'Why football will always trump rugby'

Posted by ap507 at Oct 12, 2015 11:05 AM |
John Williams discusses the nation's attitude towards rugby in comparison to football
'Why football will always trump rugby'

Source: Leicester Mercury; A view of Twickenham during the Rugby World Cup clash between England and Wales

Think: Leicester does not necessarily reflect the views of the University of Leicester - it expresses the independent views and opinions of the academic who has authored the piece. If you do not agree with the opinions expressed, and you are a doctoral student/academic at the University of Leicester, you may write a counter opinion for Think: Leicester and send to ap507@le.ac.uk

Where were you after the autumn's sporting disaster story, England's defeat by Australia in the Rugby World Cup? Were you hungover, under the covers perhaps? I was in Bloomsbury, London, thanks for asking.

In the capital, the sporting world still seemed to be moving smoothly on: the Miami Dolphins fans were at large, their club incongruously hosting the New York Jets at Wembley. Arsenal were welcoming Manchester United. There were no obvious signs here of national grief.

I was in London to do an interview for the German ARD television channel. The interviewer was slightly bemused. Why, he asked, did intelligent pumped-up men in England, Wales, Australia and New Zealand play rugby while those in Germany seemed perfectly capable of resisting its attractions?

I said something about sport and Empire – the British upper and middle classes civilising its ex-colonies, teaching them leadership and courage via cricket and this peculiarly brutal masculinity test. And how some parts of the world – New Zealand, South Wales, Fiji – had managed to spread the game downwards by almost defining their national identity through rugby.

He still seemed confused: middle class men in Germany, he argued, seemed rather more sensible then their English equivalents. He had me there.

Apart from areas in the south-west – another story – rugby union in England has struggled to escape its educational enclave of the south east and the public schools, a hangover from the split with football and union's resolute amateur roots. Even today, as working men – farmers and builders – play professional rugby, two-thirds of the current England squad were privately educated.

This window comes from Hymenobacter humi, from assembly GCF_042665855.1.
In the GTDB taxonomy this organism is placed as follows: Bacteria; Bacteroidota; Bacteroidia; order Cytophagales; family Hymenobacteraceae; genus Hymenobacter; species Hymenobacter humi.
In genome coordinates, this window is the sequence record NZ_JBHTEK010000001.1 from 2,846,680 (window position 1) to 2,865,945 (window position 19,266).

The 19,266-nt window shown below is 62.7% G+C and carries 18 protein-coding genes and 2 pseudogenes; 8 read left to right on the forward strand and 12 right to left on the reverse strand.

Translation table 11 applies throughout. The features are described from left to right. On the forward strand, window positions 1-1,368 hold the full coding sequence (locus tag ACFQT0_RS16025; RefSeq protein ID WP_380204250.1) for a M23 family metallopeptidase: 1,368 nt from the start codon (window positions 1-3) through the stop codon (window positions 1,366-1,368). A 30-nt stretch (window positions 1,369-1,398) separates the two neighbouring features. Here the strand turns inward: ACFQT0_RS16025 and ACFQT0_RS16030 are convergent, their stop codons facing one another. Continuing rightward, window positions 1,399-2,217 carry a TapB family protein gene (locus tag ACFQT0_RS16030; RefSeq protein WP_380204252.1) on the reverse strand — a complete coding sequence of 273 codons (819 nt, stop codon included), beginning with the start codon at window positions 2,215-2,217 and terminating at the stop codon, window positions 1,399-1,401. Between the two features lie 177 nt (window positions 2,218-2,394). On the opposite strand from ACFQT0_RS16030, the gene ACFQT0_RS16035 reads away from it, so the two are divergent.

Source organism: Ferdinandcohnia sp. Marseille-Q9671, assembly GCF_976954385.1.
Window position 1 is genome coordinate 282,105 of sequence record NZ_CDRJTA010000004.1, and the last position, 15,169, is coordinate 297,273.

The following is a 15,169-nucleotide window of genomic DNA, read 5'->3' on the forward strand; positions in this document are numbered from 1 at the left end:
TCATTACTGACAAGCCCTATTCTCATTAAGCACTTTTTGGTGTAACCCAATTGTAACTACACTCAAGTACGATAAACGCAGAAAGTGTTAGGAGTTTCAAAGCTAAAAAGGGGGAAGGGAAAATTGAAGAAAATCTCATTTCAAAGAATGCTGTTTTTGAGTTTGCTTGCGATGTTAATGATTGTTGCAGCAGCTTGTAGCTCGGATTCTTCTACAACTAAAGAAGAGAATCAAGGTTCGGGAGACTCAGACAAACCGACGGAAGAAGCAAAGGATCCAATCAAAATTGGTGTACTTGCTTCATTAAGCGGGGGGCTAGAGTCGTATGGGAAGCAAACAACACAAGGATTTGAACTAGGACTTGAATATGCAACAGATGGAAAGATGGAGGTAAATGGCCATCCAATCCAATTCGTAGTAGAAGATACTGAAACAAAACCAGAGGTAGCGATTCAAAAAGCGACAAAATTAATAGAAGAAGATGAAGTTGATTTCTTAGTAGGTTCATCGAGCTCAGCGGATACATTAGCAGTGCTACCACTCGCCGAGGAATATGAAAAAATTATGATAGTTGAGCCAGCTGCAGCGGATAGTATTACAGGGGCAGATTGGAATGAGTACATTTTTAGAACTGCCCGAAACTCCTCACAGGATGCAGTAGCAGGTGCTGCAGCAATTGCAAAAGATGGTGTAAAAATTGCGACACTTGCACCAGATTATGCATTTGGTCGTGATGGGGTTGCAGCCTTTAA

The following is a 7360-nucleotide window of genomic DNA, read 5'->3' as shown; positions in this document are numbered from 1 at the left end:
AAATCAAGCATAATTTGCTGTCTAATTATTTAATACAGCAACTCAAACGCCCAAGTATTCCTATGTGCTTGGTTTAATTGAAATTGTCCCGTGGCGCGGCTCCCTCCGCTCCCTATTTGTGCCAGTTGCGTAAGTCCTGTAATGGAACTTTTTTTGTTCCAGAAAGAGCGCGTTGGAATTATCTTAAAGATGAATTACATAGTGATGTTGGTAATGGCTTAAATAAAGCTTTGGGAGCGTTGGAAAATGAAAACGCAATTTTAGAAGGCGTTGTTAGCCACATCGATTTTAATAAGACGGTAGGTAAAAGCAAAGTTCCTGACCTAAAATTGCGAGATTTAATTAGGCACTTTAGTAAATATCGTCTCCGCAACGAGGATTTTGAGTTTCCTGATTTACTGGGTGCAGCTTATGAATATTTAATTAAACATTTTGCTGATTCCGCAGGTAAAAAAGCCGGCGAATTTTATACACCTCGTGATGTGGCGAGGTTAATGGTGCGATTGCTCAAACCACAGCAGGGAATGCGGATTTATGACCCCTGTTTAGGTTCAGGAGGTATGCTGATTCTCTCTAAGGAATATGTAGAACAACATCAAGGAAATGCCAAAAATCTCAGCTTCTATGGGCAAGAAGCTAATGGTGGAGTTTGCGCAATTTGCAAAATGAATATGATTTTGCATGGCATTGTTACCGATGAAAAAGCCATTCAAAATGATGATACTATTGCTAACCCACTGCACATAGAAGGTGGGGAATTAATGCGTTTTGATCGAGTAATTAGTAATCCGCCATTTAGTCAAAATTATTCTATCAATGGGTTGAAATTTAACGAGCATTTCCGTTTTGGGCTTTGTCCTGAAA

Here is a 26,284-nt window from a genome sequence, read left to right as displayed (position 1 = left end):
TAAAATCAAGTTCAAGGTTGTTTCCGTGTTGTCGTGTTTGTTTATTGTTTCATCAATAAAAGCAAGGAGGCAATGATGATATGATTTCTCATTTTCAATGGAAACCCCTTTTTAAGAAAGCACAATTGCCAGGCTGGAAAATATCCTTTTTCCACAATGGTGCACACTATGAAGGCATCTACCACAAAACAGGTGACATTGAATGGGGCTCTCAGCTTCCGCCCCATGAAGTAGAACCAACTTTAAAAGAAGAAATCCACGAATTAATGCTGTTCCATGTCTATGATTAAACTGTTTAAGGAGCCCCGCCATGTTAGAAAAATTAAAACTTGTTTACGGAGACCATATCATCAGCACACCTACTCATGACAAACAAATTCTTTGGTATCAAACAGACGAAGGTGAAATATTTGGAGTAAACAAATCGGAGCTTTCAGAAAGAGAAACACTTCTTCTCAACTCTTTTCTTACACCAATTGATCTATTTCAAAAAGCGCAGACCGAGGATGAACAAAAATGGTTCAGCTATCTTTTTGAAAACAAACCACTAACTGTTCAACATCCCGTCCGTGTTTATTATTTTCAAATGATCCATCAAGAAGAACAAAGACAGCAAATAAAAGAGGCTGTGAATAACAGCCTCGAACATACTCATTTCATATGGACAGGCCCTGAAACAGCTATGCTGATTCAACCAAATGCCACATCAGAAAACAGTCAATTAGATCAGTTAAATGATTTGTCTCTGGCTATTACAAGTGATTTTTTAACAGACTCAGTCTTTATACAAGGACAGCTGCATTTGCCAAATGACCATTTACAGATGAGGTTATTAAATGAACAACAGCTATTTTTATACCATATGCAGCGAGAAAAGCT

There are large cities in the north of England – Manchester, Liverpool and Newcastle – where union, or its poor class relation rugby league, barely registers against football. Rugby has meagre Premiership club outposts and the narrow M62 league corridor. Ironically, England are finally wrenched to play in the north when the World Cup dream is already over. Terrible planning.

But union is also facing another problem today: its sheer physicality. Once, rugby people rightly swooned over the glide and side-steps of the Welsh poets, Barry John and JJ Williams. Now the gasps come increasingly for demonstrations of sheer power: what TV calls the "big hits" in midfield. No wonder parents are concerned about injury. Backs and forwards seem almost indistinguishable in size, with England league convert Sam Burgess moving seamlessly between the two divisions.

Which means football in England and in most other places in the world still wins out: it remains more democratic and more accessible than union. It is played in state schools, by all sizes and on the streets. The game's greatest player, a certain Argentinian waif, is 5'6" tall and weighs 148lb wet through. Go figure.

John Williams is senior lecturer in the Department of Sociology at the University of Leicester.

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